AMD Ryzen 7 1800X Review

👤by Tony Le Bourne Comments 📅01-03-17
Temperatures & Overclocking

In some of our tests we had run into some early constraints in regards to memory compatibility, this reflects a little in some of our results (specifically the memory based ones). Right now Ryzen Supports relatively slow DDR4 speeds, 1866-2667MHz, which to some is surprising when 3000MHz+ DDR4 is widely available. In the coming days you can expect manufacturers to release Ryzen specific memory, so ensure that you select the correct type of memory when choosing to purchase a Ryzen CPU. Pay specific attention to whether the memory is Dual/Single rank (Whether the memory is attached on one/both sides of the memory stick, as to what speed it is rated for.

That being said, overclocking with the Ryzen CPUs is a little different than other platforms. In our BIOS we aren't presented with any turbo core controls or the ability to adjust the baseclock. Instead, the only way we can adjust the frequencies are with the given ratios for CPU and memory, and thanks to 'Pure Boost' (AMDs core boost to ~ 4GHz on the 1800X) this ratio is adjustable in 0.25x (25MHz) increments over a baseclock of 100. As the Ryzen 1800X features XFR+ (eXtended Frequency Range) technology too, at stock settings, it will automatically boost one of the cores ever higher than 'Pure Boost' when the CPU senses it has the additional thermal headroom, and it is a feature that scales with better cooling. This is just a few of the new Smart Technologies contained within the Ryzen architecture.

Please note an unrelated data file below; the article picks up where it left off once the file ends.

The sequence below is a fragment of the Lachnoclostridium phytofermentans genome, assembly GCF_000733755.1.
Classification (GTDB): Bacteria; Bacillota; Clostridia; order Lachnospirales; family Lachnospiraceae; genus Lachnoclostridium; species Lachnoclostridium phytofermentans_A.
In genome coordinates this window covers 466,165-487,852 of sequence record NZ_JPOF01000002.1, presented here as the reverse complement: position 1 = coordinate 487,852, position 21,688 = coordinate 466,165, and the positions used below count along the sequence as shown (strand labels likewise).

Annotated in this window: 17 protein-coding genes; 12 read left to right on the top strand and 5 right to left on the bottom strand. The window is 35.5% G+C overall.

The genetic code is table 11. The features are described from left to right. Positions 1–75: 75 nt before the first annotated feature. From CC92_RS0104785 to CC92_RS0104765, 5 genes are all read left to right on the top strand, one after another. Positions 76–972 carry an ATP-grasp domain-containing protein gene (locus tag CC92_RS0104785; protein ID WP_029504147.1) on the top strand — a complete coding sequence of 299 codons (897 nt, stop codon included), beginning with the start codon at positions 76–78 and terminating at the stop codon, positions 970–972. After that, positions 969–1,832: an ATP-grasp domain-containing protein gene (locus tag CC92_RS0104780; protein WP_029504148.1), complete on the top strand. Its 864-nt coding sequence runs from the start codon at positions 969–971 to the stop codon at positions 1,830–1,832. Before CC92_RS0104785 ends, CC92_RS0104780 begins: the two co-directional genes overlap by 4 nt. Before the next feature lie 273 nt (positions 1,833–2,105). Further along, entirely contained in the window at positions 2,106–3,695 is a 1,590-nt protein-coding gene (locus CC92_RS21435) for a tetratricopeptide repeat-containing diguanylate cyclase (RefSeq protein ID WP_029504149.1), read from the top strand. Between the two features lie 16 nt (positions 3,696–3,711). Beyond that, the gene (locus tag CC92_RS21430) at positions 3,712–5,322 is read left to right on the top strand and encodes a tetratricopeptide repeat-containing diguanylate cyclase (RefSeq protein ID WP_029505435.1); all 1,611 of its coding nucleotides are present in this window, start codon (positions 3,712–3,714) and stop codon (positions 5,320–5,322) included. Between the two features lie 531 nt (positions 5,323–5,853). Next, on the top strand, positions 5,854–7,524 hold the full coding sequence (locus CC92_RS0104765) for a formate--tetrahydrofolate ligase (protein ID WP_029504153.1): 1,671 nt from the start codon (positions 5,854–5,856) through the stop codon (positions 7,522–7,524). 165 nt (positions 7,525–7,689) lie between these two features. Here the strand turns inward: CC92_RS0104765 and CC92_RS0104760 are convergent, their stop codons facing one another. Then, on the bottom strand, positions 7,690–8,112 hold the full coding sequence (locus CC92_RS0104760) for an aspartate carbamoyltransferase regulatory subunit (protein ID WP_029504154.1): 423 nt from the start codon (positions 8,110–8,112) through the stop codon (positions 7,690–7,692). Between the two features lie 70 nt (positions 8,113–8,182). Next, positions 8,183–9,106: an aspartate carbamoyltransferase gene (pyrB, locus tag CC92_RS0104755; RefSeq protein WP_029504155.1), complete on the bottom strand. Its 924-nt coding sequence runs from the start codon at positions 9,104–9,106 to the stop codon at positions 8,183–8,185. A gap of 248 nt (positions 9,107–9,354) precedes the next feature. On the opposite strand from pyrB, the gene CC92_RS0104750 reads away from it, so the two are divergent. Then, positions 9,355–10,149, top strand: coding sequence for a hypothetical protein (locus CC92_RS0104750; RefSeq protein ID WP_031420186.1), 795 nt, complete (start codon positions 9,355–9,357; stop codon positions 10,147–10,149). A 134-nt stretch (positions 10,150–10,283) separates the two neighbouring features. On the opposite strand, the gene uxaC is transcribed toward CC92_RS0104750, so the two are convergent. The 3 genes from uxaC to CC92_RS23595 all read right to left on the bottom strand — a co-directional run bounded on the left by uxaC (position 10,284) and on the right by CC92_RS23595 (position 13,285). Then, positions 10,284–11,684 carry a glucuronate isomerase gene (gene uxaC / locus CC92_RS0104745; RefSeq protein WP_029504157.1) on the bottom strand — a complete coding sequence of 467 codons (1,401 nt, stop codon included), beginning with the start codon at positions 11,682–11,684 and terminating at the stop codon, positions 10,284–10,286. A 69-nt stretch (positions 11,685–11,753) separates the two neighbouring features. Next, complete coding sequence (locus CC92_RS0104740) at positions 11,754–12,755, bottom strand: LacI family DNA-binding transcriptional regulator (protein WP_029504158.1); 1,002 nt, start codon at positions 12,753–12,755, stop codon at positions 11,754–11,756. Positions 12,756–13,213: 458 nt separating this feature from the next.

At stock settings, fully loading the CPU core with Aida64 stability test resulted in the CPU hitting 75C, which is rather toasty but well within specification. This isn't a direct comparison of thermal performances, but merely a guideline.

Stock settings

With Pure Boost/XFR+

This also means that, CPU overclocking is fairly easy. All Ryzen CPUs are unlocked and are said to be able to reach 4.1-4.2GHz on decent cooling. With the Noctua NH U12S we were supplied with, we managed to easily get all the cores to 4GHz completely solid, though after some burn time and with the CPU hitting 86C, we felt that pushing it with this cooler isn't a great idea. At 4GHz, there is a decent boost in performance to be had.

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